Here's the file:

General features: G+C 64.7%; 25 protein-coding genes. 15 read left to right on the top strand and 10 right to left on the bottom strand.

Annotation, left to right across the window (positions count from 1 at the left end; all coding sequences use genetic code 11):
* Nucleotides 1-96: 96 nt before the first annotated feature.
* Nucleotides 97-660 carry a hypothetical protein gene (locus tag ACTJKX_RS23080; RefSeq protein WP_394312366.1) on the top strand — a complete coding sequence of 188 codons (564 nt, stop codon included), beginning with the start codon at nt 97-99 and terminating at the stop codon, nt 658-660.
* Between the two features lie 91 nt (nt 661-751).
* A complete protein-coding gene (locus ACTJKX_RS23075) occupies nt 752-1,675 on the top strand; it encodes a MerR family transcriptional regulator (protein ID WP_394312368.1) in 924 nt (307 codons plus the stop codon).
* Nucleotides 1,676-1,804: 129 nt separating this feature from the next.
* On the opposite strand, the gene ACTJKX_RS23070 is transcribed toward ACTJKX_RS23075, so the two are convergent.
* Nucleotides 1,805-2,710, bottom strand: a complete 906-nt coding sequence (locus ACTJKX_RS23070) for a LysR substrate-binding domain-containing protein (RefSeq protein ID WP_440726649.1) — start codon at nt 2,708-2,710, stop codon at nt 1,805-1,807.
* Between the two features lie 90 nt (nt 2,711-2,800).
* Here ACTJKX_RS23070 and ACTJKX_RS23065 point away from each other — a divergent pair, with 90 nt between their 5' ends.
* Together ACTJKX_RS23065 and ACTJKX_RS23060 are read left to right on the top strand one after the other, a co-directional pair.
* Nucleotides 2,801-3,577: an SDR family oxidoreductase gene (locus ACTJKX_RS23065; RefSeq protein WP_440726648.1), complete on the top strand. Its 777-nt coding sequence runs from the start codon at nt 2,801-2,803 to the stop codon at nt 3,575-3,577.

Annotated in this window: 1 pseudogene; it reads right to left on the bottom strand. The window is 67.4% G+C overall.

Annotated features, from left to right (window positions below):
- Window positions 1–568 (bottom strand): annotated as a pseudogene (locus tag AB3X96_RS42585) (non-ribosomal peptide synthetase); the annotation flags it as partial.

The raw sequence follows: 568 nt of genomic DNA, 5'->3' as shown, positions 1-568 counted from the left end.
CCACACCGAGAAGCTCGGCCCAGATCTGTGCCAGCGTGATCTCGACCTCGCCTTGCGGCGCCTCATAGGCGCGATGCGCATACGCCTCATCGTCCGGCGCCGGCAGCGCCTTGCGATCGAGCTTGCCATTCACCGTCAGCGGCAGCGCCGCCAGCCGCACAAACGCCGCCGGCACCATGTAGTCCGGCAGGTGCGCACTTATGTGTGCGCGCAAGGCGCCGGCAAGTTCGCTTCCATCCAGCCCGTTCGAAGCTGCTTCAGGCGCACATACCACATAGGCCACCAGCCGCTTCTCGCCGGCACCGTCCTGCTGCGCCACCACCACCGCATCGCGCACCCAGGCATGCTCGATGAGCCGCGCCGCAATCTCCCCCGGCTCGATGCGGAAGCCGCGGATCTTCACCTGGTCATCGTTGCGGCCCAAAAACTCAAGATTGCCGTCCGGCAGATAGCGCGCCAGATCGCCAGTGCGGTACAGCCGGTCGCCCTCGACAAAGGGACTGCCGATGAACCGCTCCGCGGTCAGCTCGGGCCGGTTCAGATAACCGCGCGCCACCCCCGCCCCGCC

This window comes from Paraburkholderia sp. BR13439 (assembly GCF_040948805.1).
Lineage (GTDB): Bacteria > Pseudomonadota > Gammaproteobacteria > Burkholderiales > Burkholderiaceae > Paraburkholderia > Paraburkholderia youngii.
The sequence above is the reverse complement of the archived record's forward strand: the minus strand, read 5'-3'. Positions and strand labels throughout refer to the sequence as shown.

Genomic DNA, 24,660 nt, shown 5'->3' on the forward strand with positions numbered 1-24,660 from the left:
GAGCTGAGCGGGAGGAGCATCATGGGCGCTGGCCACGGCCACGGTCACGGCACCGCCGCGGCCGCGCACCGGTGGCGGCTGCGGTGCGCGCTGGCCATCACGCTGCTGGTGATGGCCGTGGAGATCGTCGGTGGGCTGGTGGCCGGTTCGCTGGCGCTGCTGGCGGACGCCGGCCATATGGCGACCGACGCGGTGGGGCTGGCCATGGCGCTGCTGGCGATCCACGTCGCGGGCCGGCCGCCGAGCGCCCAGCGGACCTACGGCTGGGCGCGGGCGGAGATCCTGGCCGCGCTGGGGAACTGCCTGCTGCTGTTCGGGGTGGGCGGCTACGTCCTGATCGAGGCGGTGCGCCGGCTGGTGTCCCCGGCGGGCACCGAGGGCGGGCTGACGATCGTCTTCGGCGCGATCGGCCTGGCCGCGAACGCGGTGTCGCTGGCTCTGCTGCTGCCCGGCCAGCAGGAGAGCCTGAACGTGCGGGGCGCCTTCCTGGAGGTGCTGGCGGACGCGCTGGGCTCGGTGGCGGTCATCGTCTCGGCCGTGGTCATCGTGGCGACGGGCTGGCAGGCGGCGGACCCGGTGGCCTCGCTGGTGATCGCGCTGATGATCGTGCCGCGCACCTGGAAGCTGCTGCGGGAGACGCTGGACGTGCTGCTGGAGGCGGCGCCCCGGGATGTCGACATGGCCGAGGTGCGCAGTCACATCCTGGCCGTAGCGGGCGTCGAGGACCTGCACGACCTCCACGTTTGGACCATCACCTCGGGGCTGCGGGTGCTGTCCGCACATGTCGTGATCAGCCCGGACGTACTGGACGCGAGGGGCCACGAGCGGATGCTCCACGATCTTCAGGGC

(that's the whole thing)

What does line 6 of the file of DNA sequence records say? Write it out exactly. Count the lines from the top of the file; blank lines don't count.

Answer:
* A complete protein-coding gene (locus ACTJKX_RS23075) occupies nt 752-1,675 on the top strand; it encodes a MerR family transcriptional regulator (protein ID WP_394312368.1) in 924 nt (307 codons plus the stop codon).